Friday, March 7, 2008

Miss Pettigew Lives for a Day

“I, for one, am not running around town with Oliver Twist’s mom.”

Delysia Lafosse (Amy Adams) is a lounge singer and aspiring actress. She’s sweet, lovable, and willing to use her sexual wiles to make her dreams come true. As the film opens Delysia is dating three men: the owner of the club where she works (Mark Strong) who provides her with a luxurious apartment, a young Broadway producer (Tom Payne) who is casting a coveted role, and Michael (Lee Pace), a penniless piano player and the love of her young life.

Into this juggling act arrives Guinevere Pettigrew (Frances McDormand), an out of work governess unable to find work. Taking the job as Delysia’s social secretary under less than reputable circumstances, Mrs. Pettigrew becomes the friend and older sister Delysia so needs.

There’s not much to the plot other than misunderstandings and white lies. Almost everyone here could do what the script calls for in their sleep. McDormand is the star of the piece. Adams is sweet as the lovable mixed-up tart. And everyone else is mostly forgettable.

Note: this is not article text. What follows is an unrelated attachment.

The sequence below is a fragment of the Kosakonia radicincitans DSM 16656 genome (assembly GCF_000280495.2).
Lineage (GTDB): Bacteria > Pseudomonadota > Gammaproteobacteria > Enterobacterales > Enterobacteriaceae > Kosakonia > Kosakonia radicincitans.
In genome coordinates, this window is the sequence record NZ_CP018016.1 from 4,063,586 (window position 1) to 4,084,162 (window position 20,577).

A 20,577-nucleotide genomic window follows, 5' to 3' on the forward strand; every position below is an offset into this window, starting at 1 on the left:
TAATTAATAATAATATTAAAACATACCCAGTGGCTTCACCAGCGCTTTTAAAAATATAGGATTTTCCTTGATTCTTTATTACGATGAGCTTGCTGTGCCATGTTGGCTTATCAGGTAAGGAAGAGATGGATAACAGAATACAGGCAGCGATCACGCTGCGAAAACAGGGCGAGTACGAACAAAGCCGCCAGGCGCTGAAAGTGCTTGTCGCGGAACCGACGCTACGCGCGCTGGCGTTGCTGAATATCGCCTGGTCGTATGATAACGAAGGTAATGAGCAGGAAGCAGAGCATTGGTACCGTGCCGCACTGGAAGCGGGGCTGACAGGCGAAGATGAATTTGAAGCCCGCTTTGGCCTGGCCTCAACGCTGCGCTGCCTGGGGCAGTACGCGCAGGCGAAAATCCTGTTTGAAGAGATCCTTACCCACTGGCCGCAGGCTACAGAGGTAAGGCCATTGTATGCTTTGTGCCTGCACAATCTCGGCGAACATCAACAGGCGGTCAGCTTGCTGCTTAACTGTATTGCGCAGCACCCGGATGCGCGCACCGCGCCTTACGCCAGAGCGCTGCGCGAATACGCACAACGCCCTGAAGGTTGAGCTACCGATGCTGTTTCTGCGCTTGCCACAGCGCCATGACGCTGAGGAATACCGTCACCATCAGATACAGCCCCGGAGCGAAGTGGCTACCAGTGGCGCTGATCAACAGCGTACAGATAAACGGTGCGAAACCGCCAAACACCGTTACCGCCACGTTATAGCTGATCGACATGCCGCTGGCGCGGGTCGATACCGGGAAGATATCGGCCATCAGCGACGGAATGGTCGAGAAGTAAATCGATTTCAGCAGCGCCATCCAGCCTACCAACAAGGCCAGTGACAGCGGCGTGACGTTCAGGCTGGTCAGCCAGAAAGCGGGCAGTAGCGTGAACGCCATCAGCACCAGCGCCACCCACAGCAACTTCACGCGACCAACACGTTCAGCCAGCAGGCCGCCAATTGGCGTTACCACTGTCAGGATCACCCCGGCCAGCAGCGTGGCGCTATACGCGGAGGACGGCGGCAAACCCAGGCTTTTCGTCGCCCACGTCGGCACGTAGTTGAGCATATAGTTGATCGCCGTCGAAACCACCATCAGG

Aside from Delysia’s confused relationships there is also a subplot about a tenuous romance between Delysia’s devious best friend (Shirley Henderson) and a fashion designer (Ciarán Hinds) who seems to have much more in common with Miss Pettigrew than his intended. I don’t really need to tell you how the film ends, do I?

Like Mrs. Henderson Presents (but not as good) the story is set in London during WWII. Occasionally sirens bring dread of things to come, but in this film this is as close to reality as the story ever gets.

There’s a running gag throughout the film, which takes place, mostly, in a single day, about Mrs. Pettigrew’s inability to sit down and eat. It’s a fine gag, although the payoff isn’t as good as I expected. This inability to not quite live up to the promise of the piece, never delivering more than is expected (and sometimes far less) is the film’s major failing.

Miss Pettigrew Lives for a Day is everything you expect, and nothing more. The cast is charming, and the story is predictable. For those needing a 92 minute escape into a movie which doesn’t ask much of the audience (or the actors) here’s the movie for you.

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